Updated: May 8, 2021 12:10:06 pm
Karnataka Chief Minister B S Yediyurappa Friday evening announced a complete lockdown across the state to arrest the spread of Covid-19. The lockdown is imposed from 6 am on May 10, Monday, till 6 am on May 24.
Speaking to reporters, Yediyurappa said: “The second wave of covid-19 is creating havoc across the state and the corona curfew imposed earlier has not given expected results in reducing the infection and death rate, therefore, we have decided to impose stringent measures.”
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On May 4, the government had imposed a ‘close down’ across the state till May 12, despite which the number of Covid19 cases and related fatalities continued to rise.
In an order issued by the government, Chief Secretary P Ravi Kumar has stated: “The situation of Covid-19 in the state was reviewed and it was observed that daily new Covid-19 positive cases have continued unabated with a high positivity rate. The state is satisfied that further stringent containment measures are needed to be implemented to combat the surge of cases.”
Under Section 24 of the Disaster Management Act, 2005, revised guidelines to break the chain of COVID 19 transmission in the state has been the chief secretary further said in the order.
According to the revised guidelines, only flights and trains scheduled will continue to operate during this period. “Flight and train tickets shall serve as the passes for movement of persons by personal vehicles/taxis/cab aggregators/autorickshaws to board flight and trains.”
Karnataka lockdown: What is not allowed
*Metro Rail, taxi and bus services (except while hired for emergency).
*Schools and colleges (Online/ distance learning is permitted).
*Cinemas, shopping malls, stadiums and swimming pools.
*Social, political, sports, entertainment, cultural, religious functions and other gatherings and congregations.
*Religious places will remain closed for the public.
*No movement of public or private buses or passenger vehicles.
*Hotels, restaurants, liquor shops and hospitality services can only act as takeaway and home delivery.(home delivery allowed)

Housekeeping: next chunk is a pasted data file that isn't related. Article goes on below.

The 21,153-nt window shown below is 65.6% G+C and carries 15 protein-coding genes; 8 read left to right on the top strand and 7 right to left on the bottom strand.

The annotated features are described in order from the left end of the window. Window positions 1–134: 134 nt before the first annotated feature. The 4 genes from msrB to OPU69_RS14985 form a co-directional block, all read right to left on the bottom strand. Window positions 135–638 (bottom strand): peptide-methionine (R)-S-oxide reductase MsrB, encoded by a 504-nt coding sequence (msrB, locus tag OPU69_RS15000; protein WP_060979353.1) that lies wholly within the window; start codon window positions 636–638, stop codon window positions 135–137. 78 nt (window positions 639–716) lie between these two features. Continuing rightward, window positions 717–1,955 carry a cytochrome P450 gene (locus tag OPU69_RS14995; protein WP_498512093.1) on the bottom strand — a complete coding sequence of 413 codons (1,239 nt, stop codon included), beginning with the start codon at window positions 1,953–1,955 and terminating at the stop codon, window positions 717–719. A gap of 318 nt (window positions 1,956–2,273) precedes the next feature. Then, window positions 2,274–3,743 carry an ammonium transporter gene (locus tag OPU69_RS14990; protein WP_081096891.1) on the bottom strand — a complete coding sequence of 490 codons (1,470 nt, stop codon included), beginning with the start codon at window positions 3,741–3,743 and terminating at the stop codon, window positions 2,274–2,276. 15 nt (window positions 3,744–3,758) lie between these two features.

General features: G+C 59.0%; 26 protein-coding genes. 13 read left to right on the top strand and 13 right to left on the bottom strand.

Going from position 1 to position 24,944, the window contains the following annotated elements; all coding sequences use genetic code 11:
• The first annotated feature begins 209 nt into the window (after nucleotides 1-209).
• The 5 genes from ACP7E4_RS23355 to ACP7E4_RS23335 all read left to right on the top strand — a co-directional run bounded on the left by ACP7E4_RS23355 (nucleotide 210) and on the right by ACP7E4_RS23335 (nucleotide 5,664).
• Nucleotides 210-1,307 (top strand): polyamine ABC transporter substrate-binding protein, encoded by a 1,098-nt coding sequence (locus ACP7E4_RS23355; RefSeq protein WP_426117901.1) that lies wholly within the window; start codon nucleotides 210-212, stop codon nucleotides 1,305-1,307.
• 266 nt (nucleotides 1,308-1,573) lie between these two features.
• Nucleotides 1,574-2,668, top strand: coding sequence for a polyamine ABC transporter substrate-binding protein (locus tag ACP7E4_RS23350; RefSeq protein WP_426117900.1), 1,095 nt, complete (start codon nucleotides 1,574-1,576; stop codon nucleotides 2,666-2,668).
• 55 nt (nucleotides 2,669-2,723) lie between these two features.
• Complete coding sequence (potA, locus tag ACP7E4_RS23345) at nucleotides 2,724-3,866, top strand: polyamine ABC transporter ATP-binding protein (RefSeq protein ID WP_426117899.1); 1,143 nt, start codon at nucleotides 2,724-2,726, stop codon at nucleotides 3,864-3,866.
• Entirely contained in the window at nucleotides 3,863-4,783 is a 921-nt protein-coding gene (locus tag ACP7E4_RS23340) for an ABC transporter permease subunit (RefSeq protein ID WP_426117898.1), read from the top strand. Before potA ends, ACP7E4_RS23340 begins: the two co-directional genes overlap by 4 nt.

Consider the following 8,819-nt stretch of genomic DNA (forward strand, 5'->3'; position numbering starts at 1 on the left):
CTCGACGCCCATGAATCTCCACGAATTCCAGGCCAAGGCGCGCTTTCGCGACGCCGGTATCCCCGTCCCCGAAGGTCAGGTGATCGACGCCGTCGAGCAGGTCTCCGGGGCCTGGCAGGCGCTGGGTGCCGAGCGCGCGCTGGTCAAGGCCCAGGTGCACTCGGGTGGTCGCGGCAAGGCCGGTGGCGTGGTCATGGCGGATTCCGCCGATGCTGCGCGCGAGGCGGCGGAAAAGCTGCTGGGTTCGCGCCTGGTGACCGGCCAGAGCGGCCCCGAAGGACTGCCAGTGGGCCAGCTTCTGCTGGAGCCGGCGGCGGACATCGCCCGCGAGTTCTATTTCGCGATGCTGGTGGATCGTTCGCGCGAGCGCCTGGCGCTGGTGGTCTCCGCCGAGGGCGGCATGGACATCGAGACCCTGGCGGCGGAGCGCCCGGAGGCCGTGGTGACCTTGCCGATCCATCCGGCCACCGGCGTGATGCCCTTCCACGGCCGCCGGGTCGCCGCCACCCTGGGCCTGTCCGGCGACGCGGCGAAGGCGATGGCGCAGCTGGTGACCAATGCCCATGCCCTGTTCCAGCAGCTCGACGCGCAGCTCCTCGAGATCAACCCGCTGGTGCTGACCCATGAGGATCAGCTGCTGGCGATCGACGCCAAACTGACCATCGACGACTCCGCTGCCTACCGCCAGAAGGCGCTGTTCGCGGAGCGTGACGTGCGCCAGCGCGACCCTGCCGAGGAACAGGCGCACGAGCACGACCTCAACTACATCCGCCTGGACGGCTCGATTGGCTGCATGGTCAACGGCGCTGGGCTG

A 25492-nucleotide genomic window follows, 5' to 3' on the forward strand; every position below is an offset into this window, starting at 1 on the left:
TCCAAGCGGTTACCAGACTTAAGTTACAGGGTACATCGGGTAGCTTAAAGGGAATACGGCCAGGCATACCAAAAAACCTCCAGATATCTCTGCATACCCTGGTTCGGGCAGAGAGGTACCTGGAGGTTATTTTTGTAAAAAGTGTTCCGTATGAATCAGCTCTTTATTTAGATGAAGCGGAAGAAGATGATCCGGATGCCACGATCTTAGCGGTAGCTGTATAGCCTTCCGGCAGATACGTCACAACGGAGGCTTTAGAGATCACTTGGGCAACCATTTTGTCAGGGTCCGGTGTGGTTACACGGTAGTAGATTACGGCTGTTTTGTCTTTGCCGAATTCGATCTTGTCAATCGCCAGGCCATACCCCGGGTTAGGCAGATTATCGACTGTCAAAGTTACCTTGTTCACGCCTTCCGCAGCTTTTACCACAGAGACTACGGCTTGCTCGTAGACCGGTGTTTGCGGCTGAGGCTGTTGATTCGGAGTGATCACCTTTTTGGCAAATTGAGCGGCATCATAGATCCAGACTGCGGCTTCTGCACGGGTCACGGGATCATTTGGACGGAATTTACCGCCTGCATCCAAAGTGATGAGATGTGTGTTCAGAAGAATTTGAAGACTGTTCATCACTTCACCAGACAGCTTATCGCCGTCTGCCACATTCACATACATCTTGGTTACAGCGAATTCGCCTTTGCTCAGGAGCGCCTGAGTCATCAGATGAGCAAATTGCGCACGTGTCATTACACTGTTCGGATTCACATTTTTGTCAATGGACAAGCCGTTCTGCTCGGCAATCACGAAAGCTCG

*Inter-state and intra-state movement of passenger vehicles allowed in cases of emergencies or as permitted.
Karnataka lockdown: What is allowed”
*Flights and trains: Tickets will act as a pass for movement of person.
*Karnataka government offices
*Departments dealing with health
*Police, civil defence, defence, fire and emergency services.
*Water, electricity and sanitation.
*Government of India offices such as defence, defence PSUs, armed police forces.
*Petroleum, CNG, LPG, PNG, power generation and disaster management.
*Banks, RBI regulated financial markets
*The Rural Employment Guarantee Scheme.
*Homes for children, disabled, mentally challenged, senior citizens, destitutes and women.
*Agriculture activities, supply chain of essential goods
*Movement of all types of goods and cargo
*Manufacturing wholesale, retail, large brick and mortar stores or e-commerce companies
*Groceries shops will open from 6 am to 10 am
* Fruits, vegetables, dairy shops and milk booths (6 am to 10 am)
* Meat and fish and animal fodder (all from 6 am to 10 am.)
* All food processing and related industries.
*Construction activities and repair work.
*Print and electronic media.
*Construction activities with in-situ labourers/workers
* Marriages (only with 50 persons in attendance)
*Cremations or funerals (only with five persons in attendance)
Why a complete lockdown in Karnataka?
Karnataka, especially the capital city Bengaluru, is reeling under the second wave of Covid-19 that has severely affected healthcare infrastructure where patients are struggling to getting oxygen, ventilator, and ICU beds. The crematoriums are running at full capacity in Bengaluru. Karnataka has 536,641 active cases, of which Bengaluru city alone has contributed 341,978 cases. While the state has reported 17,804 Covid deaths so far, Bengaluru has reported 7,491 deaths.
Karnataka ‘close down’ did not yield results: Health Minister
On Friday, Karnataka reported its highest single-day count of 592 Covid deaths, showing that imposing curfew was not effective and result-oriented steps like a complete 14-day lockdown, like the one imposed at the start of the pandemic, was necessary, Health Minister Dr K Sudhakar said.
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